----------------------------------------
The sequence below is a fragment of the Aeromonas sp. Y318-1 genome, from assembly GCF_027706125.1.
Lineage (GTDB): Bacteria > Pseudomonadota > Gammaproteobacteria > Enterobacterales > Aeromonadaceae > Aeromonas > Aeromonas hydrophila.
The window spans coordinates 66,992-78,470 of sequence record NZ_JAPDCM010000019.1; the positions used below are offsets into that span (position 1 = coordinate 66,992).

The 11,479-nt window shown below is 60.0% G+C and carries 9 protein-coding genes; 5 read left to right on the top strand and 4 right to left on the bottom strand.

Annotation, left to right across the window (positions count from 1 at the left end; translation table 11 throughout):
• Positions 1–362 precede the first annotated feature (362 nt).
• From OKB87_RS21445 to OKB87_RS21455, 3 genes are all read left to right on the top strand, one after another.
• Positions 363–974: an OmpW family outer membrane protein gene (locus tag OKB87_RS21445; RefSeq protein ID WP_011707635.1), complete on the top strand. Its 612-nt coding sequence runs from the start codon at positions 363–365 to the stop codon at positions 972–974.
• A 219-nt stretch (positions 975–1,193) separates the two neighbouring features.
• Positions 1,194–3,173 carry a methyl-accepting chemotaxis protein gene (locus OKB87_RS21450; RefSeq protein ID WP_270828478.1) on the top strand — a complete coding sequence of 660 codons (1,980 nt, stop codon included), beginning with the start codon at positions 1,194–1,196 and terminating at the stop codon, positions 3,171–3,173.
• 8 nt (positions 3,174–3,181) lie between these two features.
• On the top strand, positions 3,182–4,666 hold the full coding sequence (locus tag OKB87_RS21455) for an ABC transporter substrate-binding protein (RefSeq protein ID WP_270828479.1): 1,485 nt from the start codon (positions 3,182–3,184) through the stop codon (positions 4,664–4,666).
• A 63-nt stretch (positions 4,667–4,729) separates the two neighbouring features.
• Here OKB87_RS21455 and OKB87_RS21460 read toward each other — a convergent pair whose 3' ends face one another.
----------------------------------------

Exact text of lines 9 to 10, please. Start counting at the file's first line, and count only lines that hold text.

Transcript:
• A 219-nt stretch (positions 975–1,193) separates the two neighbouring features.
• Positions 1,194–3,173 carry a methyl-accepting chemotaxis protein gene (locus OKB87_RS21450; RefSeq protein ID WP_270828478.1) on the top strand — a complete coding sequence of 660 codons (1,980 nt, stop codon included), beginning with the start codon at positions 1,194–1,196 and terminating at the stop codon, positions 3,171–3,173.